By Patrick Thomas, Sarah Chaney and Chip Cutter
A new wave of layoffs is washing over the U.S. as several big
companies reassess staffing plans and settle in for a long period
MGM Resorts International and Stanley Black & Decker Inc.
recently told some employees furloughed at the outset of the
coronavirus pandemic that they wouldn't be put back on the payroll.
And companies bringing back the majority of furloughed workers,
including Yelp Inc. and Cheesecake Factory Inc., are making
reductions as they adjust to the new reality that many
coronavirus-related closures won't be resolved this fall.
More fresh layoffs at big employers loom. A day after
Salesforce.com Inc. posted record quarterly sales, the
business-software company notified its 54,000-person workforce that
1,000 would lose their jobs later this year. Coca-Cola Co. said
Friday it plans to lay off some employees and offer voluntary
buyouts to about 4,000 employees in the U.S. including Puerto Rico
as well as Canada. American Airlines Group Inc. and United Airlines
Holdings Inc. have said more than 53,000 workers could be affected
in about a month if the airlines don't receive another infusion of
funds from the government.
The outlook reflects an acceptance by corporate executives that
they will have to contend with the pandemic and its economic
fallout for a longer period than they had hoped. Some CEOs and
other executives suggest more pain is ahead, said David Rubenstein,
co-executive chairman of Carlyle Group, a private-equity firm with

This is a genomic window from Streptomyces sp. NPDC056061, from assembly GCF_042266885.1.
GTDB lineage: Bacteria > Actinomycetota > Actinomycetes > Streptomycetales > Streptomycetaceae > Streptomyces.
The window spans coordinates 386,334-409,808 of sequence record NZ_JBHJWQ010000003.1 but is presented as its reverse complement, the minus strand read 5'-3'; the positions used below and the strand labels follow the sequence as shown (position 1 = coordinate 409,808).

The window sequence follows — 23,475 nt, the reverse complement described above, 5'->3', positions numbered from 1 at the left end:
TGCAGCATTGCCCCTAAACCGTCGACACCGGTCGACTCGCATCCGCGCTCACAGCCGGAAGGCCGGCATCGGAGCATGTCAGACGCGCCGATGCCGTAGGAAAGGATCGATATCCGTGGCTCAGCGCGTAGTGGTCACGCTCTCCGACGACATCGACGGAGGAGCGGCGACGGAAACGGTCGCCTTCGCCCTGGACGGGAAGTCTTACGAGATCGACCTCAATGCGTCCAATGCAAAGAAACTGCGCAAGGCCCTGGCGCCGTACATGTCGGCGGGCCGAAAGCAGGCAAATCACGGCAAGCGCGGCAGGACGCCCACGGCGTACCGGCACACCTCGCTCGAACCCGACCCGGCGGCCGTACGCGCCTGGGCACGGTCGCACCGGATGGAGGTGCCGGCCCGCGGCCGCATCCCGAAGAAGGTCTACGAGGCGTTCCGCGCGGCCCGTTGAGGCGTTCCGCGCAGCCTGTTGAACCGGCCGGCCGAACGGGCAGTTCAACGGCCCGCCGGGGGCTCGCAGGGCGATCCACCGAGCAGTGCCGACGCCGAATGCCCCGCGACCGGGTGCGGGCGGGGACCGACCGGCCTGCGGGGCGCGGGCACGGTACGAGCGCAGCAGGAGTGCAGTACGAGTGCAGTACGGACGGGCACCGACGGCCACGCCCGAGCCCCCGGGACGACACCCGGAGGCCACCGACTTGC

around $220 billion in assets under management.
"Privately, some of them may hint that they probably won't need
as many workers as they once thought," Mr. Rubenstein said.
"They'll have to reinvent their businesses in ways that they hadn't
The latest layoffs come as there have been glimmers of an
economic recovery. Many employers have rehired some workers after
cutting jobs this spring, pushing the U.S. unemployment rate down
to 10.2% in July after it nearly touched 15% in April, according to
federal data. Some salaried workers and executives are seeing their
pandemic pay cuts restored. That has led some to theorize that the
economy is increasingly proceeding on two tracks, as companies
modifying operations or shutting down entire divisions determine
that they need fewer people, especially lower-income workers.
A survey of human-resources employees released by Randstad
RiseSmart found nearly half of U.S. employers that furloughed or
laid off staff because of Covid-19 are considering additional
workplace cuts in the next 12 months.
New applications for unemployment benefits, a proxy for layoffs,
have hovered around one million a week for much of the summer. A
drop in jobless claims one week tended to be snuffed out within a
few weeks when claims rose again. Summer unemployment has improved
since March, when a peak of about seven million people applied for